• $\begingroup$ I have more exercises like this. For example $x'=\frac{x}{t}+\mu te^{-x}$, $x(1)=1$. Is $x_{\mu}=\frac{t}{e}-te^{-t}$ the correct solution? $\endgroup$
    – MacAbra
    Commented Jun 9, 2018 at 11:49
  • 1
    $\begingroup$ @MacAbra: I added your requested solution to my answer. Cheers! $\endgroup$ Commented Jun 10, 2018 at 3:14
3
$\begingroup$

Regarding the first exercise.

Given a differential equation $$ \dot{x}=f(x,\mu) $$ the sensitivity of $x(t,\mu)$ regarding $\mu$ or $$ \frac{\partial x}{\partial\mu} $$ can be calculated as $$ \frac{d}{dt}\left(\frac{\partial x}{\partial\mu}\right)=\frac{\partial f}{\partial x}\frac{\partial x}{\partial\mu}+\frac{\partial f}{\partial\mu} $$

so calling $\delta_{\mu}=\frac{\partial x}{\partial\mu}$ we have the sensitivity equation $$ \dot{\delta}_{\mu}=\frac{\partial f}{\partial x}\delta_{\mu}+\frac{\partial f}{\partial\mu} $$

In the case of $$ \dot{x}=x+\mu(t+x^{2}),\;x(0)=1 $$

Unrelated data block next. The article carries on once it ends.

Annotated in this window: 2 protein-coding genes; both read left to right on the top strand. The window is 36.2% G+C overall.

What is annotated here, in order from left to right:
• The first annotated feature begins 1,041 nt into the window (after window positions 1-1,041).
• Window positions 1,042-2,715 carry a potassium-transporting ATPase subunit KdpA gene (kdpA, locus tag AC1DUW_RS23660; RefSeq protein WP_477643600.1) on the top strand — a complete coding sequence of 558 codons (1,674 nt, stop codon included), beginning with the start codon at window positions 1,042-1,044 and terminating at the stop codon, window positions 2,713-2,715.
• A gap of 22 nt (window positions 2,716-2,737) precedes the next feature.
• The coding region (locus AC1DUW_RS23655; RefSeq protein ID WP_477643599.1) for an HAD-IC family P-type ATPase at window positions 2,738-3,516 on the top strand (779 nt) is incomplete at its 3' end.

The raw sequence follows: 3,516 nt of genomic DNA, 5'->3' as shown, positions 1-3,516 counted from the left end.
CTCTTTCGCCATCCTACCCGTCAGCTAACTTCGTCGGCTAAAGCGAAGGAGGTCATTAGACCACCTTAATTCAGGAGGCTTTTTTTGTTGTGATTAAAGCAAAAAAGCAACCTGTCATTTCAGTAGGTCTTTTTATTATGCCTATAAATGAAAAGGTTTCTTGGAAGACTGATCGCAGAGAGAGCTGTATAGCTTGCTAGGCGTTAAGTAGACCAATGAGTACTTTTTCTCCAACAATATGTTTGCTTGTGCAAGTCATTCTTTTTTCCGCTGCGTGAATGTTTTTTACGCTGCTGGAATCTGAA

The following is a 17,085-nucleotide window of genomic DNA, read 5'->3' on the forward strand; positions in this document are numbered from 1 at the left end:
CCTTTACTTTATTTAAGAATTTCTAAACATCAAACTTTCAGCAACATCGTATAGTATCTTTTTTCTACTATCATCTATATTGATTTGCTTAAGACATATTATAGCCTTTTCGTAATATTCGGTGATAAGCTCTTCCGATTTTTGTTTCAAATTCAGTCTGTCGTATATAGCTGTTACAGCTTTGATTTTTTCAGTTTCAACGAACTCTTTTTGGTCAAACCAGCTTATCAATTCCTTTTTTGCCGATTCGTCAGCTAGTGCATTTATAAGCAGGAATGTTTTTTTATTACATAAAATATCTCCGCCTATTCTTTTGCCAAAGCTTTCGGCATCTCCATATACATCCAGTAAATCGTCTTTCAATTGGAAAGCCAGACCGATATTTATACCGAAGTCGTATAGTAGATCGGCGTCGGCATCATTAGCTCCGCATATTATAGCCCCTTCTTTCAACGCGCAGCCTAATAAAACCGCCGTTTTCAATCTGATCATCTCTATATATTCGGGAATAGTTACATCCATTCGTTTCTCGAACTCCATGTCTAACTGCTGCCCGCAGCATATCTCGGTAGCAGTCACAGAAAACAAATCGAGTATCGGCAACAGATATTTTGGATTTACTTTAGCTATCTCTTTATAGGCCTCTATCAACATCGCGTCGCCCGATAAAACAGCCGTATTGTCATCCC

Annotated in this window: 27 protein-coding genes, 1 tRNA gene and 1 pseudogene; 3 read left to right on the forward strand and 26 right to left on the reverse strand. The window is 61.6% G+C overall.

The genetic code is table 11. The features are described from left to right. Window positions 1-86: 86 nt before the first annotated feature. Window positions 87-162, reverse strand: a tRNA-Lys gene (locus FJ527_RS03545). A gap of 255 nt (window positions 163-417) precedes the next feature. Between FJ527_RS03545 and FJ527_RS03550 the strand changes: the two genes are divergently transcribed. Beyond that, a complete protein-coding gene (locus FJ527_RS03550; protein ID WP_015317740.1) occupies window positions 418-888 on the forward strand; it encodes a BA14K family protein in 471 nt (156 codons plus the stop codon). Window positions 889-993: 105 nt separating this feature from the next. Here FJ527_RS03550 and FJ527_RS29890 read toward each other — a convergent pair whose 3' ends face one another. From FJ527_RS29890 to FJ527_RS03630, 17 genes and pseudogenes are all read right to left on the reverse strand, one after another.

we have $$ \begin{array}{rcl} \frac{\partial f}{\partial x} & = & 1+2\mu x\\ \frac{\partial f}{\partial\mu} & = & t+x^{2} \end{array} $$

and the final system to solve is $$ \begin{array}{rcl} \dot{\delta_{\mu}} & = & (1+2\mu x)\delta_{\mu}+t+x^{2}, \; \delta_{\mu}(0) = 0\\ \dot{x} & = & x+\mu(t+x^{2}),\;x(0)=1 \end{array} $$

focusing the case of $\mu=0$ we have to solve $$ \begin{array}{rcl} \dot{\delta}_{0} & = & \delta_{0}+t+x^{2}, \; \delta_0 = 0\\ \dot{x} & = & x,\;x(0)=1 \end{array} $$

NOTE

If

$$ x(0) = g(\mu)\Rightarrow \delta_{\mu}(0) = \frac{\partial g}{\partial \mu} $$

$\endgroup$
2
  • $\begingroup$ I've got a result that $x=e^t$ and $\delta _0 = e^{2t}-t-1$, am I right? $\endgroup$
    – MacAbra
    Commented Jun 7, 2018 at 16:21
  • 1
    $\begingroup$ Yes. You are right. $\endgroup$
    – Cesareo
    Commented Jun 7, 2018 at 16:27

You must log in to answer this question.

Not the answer you're looking for? Browse other questions tagged .